Last year, I started going to the gym.
I had no idea what I was doing. Naturally, I would save videos on my Instagram explore page for workout tips.
It was completely innocent. Yes, split squats would give my legs a burn. But dividing workouts into push, pull and leg movements is the most efficient way to workout, duh.
Shortly, my algorithm replaced helpful workout videos with "motivational" workout posts. Like those posters with a cat hanging from a tree saying “you’ve got this,” but instead of a cat it's a 20-something buff dude. They were too rancid to not click on. I loved how much I hated them.
I wanted to be motivated.
As I continued to click another transformation occurred. The fitness content on my feed became more intense. Videos with the virility I had only seen in Tucker Carlson rants and sports camps I was forced to attend as a child. The algorithm sucked me into the motivational “gymfluencer” pipeline.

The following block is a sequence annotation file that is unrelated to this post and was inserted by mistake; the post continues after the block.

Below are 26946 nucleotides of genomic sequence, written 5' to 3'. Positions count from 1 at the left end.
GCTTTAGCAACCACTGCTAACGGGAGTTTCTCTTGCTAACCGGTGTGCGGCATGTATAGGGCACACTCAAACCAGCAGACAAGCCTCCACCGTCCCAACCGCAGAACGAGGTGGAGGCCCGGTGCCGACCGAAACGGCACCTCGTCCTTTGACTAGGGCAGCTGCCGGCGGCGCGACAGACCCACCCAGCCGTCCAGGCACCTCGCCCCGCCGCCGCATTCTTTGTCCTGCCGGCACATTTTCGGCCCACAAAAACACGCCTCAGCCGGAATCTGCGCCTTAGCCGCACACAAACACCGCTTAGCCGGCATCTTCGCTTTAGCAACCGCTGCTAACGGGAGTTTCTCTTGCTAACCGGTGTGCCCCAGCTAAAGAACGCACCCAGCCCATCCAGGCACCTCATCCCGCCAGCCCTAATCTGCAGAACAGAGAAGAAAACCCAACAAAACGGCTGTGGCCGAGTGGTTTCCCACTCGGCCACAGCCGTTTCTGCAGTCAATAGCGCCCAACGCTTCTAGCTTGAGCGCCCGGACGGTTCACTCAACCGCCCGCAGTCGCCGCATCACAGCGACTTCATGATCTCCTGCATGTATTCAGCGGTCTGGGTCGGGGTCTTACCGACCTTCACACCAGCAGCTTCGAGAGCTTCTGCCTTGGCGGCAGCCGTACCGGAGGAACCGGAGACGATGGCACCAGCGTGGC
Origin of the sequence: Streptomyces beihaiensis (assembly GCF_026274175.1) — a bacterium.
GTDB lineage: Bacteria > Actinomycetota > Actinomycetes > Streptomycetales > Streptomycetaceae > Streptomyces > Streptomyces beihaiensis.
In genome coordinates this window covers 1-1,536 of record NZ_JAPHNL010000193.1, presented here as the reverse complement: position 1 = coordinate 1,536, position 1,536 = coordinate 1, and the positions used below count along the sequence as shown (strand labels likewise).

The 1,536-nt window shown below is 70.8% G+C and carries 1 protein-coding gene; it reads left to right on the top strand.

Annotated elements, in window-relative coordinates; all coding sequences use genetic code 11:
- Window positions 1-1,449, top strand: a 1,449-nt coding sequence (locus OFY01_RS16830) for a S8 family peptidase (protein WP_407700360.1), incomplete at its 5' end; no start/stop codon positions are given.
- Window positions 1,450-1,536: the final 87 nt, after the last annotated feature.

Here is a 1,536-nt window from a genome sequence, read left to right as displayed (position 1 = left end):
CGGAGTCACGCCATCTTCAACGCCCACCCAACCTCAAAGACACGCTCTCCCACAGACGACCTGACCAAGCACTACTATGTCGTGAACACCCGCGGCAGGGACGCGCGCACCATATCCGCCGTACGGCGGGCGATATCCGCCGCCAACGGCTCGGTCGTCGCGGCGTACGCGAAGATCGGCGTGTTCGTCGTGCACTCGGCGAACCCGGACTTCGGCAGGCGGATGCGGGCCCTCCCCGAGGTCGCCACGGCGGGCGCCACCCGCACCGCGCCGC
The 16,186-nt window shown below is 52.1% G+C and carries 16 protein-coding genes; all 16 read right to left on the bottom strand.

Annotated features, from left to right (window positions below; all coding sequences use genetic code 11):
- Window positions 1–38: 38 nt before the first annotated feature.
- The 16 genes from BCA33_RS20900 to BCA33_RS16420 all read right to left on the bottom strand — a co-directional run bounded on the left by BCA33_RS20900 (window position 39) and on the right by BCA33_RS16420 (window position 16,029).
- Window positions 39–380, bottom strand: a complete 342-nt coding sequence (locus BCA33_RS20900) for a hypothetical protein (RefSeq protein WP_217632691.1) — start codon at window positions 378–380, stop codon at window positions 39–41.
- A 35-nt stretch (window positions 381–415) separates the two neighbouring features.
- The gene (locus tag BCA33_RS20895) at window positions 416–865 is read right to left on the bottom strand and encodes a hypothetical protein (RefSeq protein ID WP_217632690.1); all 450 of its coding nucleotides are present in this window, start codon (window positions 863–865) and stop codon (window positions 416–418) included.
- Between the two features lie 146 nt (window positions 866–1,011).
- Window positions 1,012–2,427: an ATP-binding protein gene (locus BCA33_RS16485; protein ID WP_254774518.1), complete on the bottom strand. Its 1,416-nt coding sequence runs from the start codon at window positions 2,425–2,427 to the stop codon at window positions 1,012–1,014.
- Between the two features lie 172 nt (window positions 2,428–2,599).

These videos weren’t like the typical healthy lifestyle influencers we’ve had since the dawn of YouTube. We know how to deal with the Chloe Ting, LuluLemon and pilates influencer content. At least those creators try to disguise the fact they benefit from people’s insecurities by reforming them into less obviously harmful trends like the “it-girl” aesthetic. “It-girls” have equated their trendy appearance with self-worth, and have done so almost without question.
There’s no disguising that these new gymfluencers are just a glance at something incredibly harmful: another pipeline targeted toward impressionable young boys who need role models.
Years ago, it was videos of the far-right figurehead Ben Shapiro arguing with people on their political stances. This year it was Andrew Tate. Now it’s buff guys pairing videos of them working out with slightly alarming captions like “nobody is coming to save you.”